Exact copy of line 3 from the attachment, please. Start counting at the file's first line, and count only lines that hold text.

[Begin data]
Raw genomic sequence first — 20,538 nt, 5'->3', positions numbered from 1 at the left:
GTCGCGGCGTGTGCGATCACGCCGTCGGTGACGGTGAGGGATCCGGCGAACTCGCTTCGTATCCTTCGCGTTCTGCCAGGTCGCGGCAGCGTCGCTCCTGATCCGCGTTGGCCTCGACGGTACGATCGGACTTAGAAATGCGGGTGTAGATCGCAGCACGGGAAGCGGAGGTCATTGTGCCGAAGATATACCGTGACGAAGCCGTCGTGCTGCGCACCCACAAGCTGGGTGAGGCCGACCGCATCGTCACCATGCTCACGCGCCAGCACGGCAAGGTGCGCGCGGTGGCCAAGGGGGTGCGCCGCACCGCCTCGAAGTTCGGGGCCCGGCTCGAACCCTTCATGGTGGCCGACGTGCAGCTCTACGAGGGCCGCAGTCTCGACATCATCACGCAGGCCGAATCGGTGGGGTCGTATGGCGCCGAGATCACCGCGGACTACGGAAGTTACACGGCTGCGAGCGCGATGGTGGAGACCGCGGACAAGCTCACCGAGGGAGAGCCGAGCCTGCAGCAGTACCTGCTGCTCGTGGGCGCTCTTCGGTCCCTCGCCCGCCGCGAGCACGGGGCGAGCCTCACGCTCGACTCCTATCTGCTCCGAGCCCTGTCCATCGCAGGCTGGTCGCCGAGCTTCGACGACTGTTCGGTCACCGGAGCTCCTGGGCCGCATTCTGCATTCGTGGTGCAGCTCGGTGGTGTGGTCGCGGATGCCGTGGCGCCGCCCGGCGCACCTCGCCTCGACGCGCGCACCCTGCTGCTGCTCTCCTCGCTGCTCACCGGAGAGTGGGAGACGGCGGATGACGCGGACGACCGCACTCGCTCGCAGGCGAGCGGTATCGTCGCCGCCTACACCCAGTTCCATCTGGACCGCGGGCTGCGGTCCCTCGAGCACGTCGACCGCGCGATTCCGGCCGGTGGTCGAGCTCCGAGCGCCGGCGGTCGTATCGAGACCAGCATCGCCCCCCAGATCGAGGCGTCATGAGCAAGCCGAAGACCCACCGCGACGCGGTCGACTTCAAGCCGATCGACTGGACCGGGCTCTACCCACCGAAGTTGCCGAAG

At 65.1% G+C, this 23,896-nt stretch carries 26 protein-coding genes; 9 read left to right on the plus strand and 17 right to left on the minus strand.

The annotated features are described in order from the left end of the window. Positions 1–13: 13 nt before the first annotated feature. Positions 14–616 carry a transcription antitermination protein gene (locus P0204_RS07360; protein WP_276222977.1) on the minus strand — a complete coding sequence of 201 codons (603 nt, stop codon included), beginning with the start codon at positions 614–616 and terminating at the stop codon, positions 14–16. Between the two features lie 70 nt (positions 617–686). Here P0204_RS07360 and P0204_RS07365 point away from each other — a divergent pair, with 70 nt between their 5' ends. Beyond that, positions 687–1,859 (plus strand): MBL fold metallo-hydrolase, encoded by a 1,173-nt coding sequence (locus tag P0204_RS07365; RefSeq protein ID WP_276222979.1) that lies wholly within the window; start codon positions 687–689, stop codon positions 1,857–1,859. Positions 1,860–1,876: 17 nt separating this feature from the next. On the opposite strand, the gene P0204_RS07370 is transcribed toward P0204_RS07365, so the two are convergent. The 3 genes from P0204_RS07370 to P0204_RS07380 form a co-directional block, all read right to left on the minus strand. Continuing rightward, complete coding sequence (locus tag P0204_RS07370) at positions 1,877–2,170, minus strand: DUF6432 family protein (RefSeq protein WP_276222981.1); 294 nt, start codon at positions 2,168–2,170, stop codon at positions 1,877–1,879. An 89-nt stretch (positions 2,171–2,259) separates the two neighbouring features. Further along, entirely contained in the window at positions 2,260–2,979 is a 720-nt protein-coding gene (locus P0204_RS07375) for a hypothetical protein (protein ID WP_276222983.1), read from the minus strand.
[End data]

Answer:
At 65.1% G+C, this 23,896-nt stretch carries 26 protein-coding genes; 9 read left to right on the plus strand and 17 right to left on the minus strand.